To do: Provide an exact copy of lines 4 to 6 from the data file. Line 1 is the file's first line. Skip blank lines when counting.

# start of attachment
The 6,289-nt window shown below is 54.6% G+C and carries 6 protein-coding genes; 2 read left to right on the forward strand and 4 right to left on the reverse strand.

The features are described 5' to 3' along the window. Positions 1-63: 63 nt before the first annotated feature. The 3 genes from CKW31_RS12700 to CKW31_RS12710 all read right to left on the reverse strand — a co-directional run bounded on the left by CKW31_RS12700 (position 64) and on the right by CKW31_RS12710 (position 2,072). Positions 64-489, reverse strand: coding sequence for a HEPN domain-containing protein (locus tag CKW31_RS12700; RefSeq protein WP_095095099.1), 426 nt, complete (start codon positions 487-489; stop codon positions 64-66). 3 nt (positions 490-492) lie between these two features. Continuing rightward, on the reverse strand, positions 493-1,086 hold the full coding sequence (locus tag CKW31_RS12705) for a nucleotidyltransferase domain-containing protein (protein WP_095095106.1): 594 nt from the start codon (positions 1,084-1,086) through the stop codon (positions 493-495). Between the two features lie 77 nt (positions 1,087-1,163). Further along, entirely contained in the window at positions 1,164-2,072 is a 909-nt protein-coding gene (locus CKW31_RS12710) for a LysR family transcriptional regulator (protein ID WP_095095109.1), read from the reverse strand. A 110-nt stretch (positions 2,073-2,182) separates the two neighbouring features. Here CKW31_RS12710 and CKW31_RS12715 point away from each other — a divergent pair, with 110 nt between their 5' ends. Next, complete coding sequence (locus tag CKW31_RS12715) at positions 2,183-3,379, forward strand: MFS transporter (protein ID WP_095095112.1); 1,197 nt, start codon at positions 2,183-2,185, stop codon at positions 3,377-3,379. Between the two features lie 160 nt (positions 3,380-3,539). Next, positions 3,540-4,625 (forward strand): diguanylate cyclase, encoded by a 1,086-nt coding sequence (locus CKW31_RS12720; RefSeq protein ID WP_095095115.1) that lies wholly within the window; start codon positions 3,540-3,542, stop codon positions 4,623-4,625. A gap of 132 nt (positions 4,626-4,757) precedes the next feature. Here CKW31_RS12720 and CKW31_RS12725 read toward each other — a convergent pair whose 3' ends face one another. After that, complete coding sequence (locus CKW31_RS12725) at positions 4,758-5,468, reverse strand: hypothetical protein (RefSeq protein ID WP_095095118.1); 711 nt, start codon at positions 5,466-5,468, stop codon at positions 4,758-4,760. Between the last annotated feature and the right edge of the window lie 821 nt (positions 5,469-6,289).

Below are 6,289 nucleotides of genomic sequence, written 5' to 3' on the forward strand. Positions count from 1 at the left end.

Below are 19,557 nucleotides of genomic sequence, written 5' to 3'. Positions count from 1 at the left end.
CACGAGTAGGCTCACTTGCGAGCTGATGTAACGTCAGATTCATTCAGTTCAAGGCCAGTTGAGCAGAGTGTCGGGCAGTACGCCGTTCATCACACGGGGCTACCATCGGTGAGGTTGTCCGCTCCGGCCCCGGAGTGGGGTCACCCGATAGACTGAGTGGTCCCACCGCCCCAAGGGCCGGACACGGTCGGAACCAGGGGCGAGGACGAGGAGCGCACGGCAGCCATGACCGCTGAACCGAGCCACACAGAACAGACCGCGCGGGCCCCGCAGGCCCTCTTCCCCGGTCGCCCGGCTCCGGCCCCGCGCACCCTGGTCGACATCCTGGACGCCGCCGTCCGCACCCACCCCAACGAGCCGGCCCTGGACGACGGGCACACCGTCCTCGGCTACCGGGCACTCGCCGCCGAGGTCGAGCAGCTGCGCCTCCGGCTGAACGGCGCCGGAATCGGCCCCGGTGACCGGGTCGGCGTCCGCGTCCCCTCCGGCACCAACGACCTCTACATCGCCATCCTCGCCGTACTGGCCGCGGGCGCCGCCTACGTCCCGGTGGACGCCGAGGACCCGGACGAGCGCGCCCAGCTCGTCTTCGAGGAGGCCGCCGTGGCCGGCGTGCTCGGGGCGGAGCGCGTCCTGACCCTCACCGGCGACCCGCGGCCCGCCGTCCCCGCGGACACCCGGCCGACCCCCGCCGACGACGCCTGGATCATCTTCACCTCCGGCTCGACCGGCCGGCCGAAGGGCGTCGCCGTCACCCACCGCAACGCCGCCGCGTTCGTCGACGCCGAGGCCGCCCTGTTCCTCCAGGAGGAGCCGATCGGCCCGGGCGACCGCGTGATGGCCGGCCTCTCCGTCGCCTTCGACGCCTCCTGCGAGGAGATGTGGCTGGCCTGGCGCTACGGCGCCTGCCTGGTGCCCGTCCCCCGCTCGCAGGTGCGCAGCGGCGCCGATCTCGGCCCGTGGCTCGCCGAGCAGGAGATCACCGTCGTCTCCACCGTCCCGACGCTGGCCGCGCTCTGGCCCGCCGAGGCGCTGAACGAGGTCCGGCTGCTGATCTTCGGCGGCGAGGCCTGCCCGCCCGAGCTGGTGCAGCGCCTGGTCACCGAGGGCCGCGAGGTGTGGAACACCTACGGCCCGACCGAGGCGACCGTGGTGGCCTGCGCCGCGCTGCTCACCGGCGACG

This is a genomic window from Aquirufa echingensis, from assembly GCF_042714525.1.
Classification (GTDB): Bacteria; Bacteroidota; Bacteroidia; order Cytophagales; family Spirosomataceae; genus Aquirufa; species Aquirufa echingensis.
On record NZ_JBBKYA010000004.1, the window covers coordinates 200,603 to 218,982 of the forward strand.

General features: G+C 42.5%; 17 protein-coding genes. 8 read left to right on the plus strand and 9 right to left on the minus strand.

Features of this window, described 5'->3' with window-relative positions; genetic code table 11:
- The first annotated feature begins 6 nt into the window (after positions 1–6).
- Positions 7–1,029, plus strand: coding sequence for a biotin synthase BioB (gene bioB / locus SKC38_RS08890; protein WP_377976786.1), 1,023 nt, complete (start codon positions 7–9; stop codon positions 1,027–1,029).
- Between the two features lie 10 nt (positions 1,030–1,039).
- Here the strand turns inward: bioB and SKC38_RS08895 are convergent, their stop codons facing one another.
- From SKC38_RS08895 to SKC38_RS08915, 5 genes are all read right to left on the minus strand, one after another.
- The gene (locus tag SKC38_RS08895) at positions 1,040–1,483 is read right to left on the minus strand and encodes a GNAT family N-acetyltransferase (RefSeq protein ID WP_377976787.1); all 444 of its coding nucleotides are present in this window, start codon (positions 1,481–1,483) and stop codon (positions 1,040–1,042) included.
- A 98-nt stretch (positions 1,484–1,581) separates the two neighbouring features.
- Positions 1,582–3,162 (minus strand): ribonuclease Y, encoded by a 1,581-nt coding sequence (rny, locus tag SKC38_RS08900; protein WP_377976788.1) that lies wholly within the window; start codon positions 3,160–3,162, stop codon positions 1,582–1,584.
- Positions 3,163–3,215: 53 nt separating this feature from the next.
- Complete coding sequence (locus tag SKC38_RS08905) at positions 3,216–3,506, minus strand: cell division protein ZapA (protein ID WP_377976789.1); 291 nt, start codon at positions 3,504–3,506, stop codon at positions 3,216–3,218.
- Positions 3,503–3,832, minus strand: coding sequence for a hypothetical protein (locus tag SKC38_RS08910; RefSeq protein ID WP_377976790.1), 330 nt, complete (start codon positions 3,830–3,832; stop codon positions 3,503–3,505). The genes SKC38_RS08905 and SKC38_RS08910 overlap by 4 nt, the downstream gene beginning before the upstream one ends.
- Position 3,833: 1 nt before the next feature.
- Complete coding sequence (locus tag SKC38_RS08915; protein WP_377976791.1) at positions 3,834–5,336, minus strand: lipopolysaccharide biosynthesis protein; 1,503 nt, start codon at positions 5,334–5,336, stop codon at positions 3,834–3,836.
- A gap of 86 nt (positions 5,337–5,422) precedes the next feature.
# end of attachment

Below are 19,557 nucleotides of genomic sequence, written 5' to 3'. Positions count from 1 at the left end.
CACGAGTAGGCTCACTTGCGAGCTGATGTAACGTCAGATTCATTCAGTTCAAGGCCAGTTGAGCAGAGTGTCGGGCAGTACGCCGTTCATCACACGGGGCTACCATCGGTGAGGTTGTCCGCTCCGGCCCCGGAGTGGGGTCACCCGATAGACTGAGTGGTCCCACCGCCCCAAGGGCCGGACACGGTCGGAACCAGGGGCGAGGACGAGGAGCGCACGGCAGCCATGACCGCTGAACCGAGCCACACAGAACAGACCGCGCGGGCCCCGCAGGCCCTCTTCCCCGGTCGCCCGGCTCCGGCCCCGCGCACCCTGGTCGACATCCTGGACGCCGCCGTCCGCACCCACCCCAACGAGCCGGCCCTGGACGACGGGCACACCGTCCTCGGCTACCGGGCACTCGCCGCCGAGGTCGAGCAGCTGCGCCTCCGGCTGAACGGCGCCGGAATCGGCCCCGGTGACCGGGTCGGCGTCCGCGTCCCCTCCGGCACCAACGACCTCTACATCGCCATCCTCGCCGTACTGGCCGCGGGCGCCGCCTACGTCCCGGTGGACGCCGAGGACCCGGACGAGCGCGCCCAGCTCGTCTTCGAGGAGGCCGCCGTGGCCGGCGTGCTCGGGGCGGAGCGCGTCCTGACCCTCACCGGCGACCCGCGGCCCGCCGTCCCCGCGGACACCCGGCCGACCCCCGCCGACGACGCCTGGATCATCTTCACCTCCGGCTCGACCGGCCGGCCGAAGGGCGTCGCCGTCACCCACCGCAACGCCGCCGCGTTCGTCGACGCCGAGGCCGCCCTGTTCCTCCAGGAGGAGCCGATCGGCCCGGGCGACCGCGTGATGGCCGGCCTCTCCGTCGCCTTCGACGCCTCCTGCGAGGAGATGTGGCTGGCCTGGCGCTACGGCGCCTGCCTGGTGCCCGTCCCCCGCTCGCAGGTGCGCAGCGGCGCCGATCTCGGCCCGTGGCTCGCCGAGCAGGAGATCACCGTCGTCTCCACCGTCCCGACGCTGGCCGCGCTCTGGCCCGCCGAGGCGCTGAACGAGGTCCGGCTGCTGATCTTCGGCGGCGAGGCCTGCCCGCCCGAGCTGGTGCAGCGCCTGGTCACCGAGGGCCGCGAGGTGTGGAACACCTACGGCCCGACCGAGGCGACCGTGGTGGCCTGCGCCGCGCTGCTCACCGGCGACG

This is a genomic window from Aquirufa echingensis, from assembly GCF_042714525.1.